Looks pretty awesome. Shame my usual Syd to HKG route with QF is changing from the A380 to 747 (Fail).... I love Qantas but its time to dump the 767s and upgrade,,,

    Sorry my 2 cents worth.

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  • watson374


    4 Aug, 2014 04:00 pm

    Um, Tezza, you'll find this article is:

    1. Not about QF, but about NZ;
    2. Not about A380s or B747s or B767s, but about B789s; and;
    3. Not about flights from SYD, but from AKL.

    Just me tuppence worth, aye.

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  • crosscourt


    4 Aug, 2014 11:54 am

    Count me out .... HATE the seating look with the seat back to the windows. I don't expect to get on that config. Otherwise looks OK.

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  • Don Cullen


    4 Aug, 2014 11:57 am

    Looks OK, but whole heartidly agree with comments on Qantas. I do the HK run from Melbourne a number of times a year and they really need to life their game. Looking seiously at Cathay or other carrier. 

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  • Geoff Bryce


    4 Aug, 2014 12:04 pm

    Ummmmm, When I fly, I like to often look out of the window. Seems like window seats on this aircraft in J are not really useful, well for that purpose. I am pretty tall, so my legs sticking out into the aisle will become a tripping issue for passing traffic, as well as food trollies.  

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  • magpie


    4 Aug, 2014 12:17 pm

    No privacy and minimal storage and workspace compared to Qantas or Cathay. Melbourne options for HK are only Qantas and Cathay unless you want to transit. I see little between them and comes down top personal preference/style. Food and entertainment better on Qantas, seat and screen size better on Cathay. Qantas lounge way better than Cathay. New Qantas bus seat later this year may tip in their favour.

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  • Koru17


    4 Aug, 2014 01:50 pm

    I have to disagree...
    Privacy- 1,1,1 config compared to 2,2,2 or 2,3,2 on QF: you dont have an annoying seat partner in this desgin. Also the walls are good when sleeping.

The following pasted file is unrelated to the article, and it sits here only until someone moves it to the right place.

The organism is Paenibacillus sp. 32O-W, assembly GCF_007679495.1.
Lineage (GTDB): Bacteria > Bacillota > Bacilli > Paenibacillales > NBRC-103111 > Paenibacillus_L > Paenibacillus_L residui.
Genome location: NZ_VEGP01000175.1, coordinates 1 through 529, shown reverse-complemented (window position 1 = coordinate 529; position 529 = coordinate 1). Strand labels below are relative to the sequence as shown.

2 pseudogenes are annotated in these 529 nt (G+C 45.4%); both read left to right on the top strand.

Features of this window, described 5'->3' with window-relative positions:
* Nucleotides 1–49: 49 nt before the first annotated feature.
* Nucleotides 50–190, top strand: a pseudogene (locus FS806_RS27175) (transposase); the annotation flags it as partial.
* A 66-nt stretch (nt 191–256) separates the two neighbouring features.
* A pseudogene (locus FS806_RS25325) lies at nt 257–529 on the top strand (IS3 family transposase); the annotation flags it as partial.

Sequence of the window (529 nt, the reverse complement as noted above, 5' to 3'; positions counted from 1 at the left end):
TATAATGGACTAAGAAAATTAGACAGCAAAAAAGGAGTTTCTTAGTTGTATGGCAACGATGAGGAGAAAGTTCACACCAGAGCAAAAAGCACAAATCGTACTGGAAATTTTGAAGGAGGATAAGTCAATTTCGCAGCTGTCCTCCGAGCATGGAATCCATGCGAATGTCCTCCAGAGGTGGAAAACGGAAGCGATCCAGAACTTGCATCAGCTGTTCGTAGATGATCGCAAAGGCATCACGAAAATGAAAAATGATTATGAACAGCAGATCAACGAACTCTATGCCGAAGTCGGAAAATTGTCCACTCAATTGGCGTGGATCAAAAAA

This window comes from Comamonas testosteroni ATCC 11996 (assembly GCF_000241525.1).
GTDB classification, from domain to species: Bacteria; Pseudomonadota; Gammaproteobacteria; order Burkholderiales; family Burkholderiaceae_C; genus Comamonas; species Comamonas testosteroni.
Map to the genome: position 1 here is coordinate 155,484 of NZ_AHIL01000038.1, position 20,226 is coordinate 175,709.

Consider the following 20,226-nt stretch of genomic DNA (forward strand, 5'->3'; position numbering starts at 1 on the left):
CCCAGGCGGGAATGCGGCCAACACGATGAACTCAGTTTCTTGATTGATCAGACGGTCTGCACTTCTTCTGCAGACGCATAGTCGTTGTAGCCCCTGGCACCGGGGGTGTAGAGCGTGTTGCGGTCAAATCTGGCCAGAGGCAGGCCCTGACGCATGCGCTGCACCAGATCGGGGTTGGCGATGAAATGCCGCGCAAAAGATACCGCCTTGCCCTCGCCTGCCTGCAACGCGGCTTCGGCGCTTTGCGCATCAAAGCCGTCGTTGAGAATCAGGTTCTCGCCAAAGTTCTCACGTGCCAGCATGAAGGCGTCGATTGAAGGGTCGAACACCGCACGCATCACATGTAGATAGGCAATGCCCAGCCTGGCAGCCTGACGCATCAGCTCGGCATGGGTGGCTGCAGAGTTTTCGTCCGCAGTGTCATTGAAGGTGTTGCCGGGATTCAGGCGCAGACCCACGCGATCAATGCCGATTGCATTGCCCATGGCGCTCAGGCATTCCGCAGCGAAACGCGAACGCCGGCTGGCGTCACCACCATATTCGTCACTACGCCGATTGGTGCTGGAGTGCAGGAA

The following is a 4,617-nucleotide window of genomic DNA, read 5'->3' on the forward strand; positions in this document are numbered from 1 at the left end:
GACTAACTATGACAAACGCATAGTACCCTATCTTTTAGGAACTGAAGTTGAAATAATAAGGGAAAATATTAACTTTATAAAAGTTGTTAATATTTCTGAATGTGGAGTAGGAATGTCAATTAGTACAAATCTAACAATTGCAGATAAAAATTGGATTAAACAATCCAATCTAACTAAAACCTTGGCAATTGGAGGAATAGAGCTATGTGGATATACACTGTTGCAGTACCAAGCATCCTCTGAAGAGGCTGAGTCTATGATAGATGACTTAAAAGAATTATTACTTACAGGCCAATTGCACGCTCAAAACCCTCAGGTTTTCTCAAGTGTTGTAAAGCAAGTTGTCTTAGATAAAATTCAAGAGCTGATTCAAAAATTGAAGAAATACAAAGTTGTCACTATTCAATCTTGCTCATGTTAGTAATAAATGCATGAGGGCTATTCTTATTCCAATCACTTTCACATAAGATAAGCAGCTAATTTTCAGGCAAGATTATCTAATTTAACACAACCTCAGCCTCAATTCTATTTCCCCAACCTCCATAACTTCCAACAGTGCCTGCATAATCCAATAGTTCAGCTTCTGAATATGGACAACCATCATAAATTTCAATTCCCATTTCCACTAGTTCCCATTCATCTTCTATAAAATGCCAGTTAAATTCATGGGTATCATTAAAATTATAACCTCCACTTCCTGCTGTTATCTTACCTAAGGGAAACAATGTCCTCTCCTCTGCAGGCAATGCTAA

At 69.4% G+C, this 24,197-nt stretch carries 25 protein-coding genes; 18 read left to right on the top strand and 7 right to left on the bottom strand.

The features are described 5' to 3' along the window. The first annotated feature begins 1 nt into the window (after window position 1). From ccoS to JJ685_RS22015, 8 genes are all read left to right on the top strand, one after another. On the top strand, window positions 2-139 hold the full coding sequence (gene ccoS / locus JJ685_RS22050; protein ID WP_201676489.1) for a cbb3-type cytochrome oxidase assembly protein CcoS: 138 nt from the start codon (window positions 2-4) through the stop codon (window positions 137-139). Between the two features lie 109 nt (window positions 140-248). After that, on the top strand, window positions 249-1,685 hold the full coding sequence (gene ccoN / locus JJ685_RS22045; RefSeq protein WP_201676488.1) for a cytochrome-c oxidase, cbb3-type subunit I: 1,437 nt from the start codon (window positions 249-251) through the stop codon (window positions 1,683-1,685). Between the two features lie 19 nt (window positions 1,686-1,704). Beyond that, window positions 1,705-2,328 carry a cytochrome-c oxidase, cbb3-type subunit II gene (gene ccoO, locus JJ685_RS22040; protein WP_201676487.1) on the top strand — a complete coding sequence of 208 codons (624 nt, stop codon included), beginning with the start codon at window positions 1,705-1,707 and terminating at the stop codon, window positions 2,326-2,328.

Storage/Work- Boeing has large bins and there is also the hole in the ottoman and a box beside the seat. Working wise the tray table is designed for a meal for two (someone seated on the ottoman) so you can have a laptop and papers out at once.
    Food, NZ has convotherm ovens on thier 77W and presumably the 787 where you can specify how you want your meat cooked.

    Cathay's lounges in HKG outwiegh QF in my opinion.

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  • John White

    John White

    4 Aug, 2014 12:51 pm

    I know the crew need to have a rest area, and also somewhere to store their carry on, but why do they seem to always take the space from passengers that have paid for a premium seat? Not sure from the photos where passengers in 1-3J put their carry on. I can see from a security issue that maybe the pilots need to have the rest area at the front of the plane, but there has to be a better way to design this.


    The QF 738 row 1 loses storage to the emergency equipment, often crew put their carry above row 2-3, although VA are by far the worst on that.

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  • Ksmith


    4 Aug, 2014 11:03 pm

    Given how large the 787s overhead bins are, it really shouldn't be an issue finding space a couple of rows back or in the bins above the window seats, especially given how few passengers there are in business. Be thankful they haven't removed the central bins altogether, as several airlines do so as to make the cabin feel fractionally more spacious.

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19 Jun, 2019 03:38 pm